Bellmere Common

Bellmere Common - Mark Steen The plot is familiar. A big spooky house in a small town with history, left to an unsuspecting relative, who didn’t know he had a relative, suspicious local town-folk, and scandalous gossip. All the ingredients one needs for the perfect scare yourself to death horror story. It takes a great storyteller to make those ingredients into something original. Mark Steen would be that kind of storyteller.

Bellmere Common follows Patrick, his wife Julie and their kids as they come into Bellmere to inspect their unexpected inheritance of his aunt’s home. Upon arriving in town they find his aunt had been a recluse after she was forced to kill her husband, who had been an extremely violent man and it turns out that the locals may know a bit more than they are letting on.

Not long after they arrive strange things begin happening. Their daughter develops an imaginary friend that her parents find just a little too realistic. Local teens find their game of ouija to be just a little too intense and a pair of ruffians end up dead by the hand of man that witnesses swear is already dead himself.

The story is told in two sections, both the modern day setting dealing with the protagonists of the story and a flashback set in 1950 providing a well fleshed out back story, that still leaves the reader guessing all the way to the end. The characters are striking. I particularly enjoyed the character of Seth. If you had asked me at the beginning, I wouldn’t have believed that he would have been as capable as he was. All the characters were well developed as the story progressed proving initial impressions to be lacking. It was quite an enjoyable read, much to my family’s dismay as their attempts to engage me in conversation, while my nose was buried in my Kindle (that just doesn’t sound as cool as buried in a book, does it?), were met with some serious annoyance.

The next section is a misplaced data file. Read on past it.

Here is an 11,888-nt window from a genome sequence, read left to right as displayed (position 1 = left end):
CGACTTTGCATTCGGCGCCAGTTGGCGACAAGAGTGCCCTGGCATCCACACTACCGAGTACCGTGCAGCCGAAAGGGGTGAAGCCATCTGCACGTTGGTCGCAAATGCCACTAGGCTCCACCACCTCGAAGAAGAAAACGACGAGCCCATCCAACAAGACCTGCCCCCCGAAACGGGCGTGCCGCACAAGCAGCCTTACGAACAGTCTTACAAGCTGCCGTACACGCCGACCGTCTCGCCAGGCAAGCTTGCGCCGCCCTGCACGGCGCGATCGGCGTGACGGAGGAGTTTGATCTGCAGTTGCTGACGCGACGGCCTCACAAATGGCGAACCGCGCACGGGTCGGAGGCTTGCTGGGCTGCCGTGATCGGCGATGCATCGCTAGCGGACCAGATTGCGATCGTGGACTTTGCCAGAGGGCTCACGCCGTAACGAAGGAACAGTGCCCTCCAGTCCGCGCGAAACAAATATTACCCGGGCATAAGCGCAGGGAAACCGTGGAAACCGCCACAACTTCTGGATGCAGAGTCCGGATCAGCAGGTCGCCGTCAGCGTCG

About the only sore spot for me was the sex scenes (The warning label for graphic sex doesn't usually prove a deterrent for me). Though appropriate and great seasoning for the exposition of the story, the explicit language and descriptions felt out of place. I feel certain that the author is more than capable of keeping the intensity of those portions that drove the story so well without the common language that made those scenes feel more contrived than exposition. While this book could and should appeal to a wide audience, it could and should appeal to much wider audience in my opinion.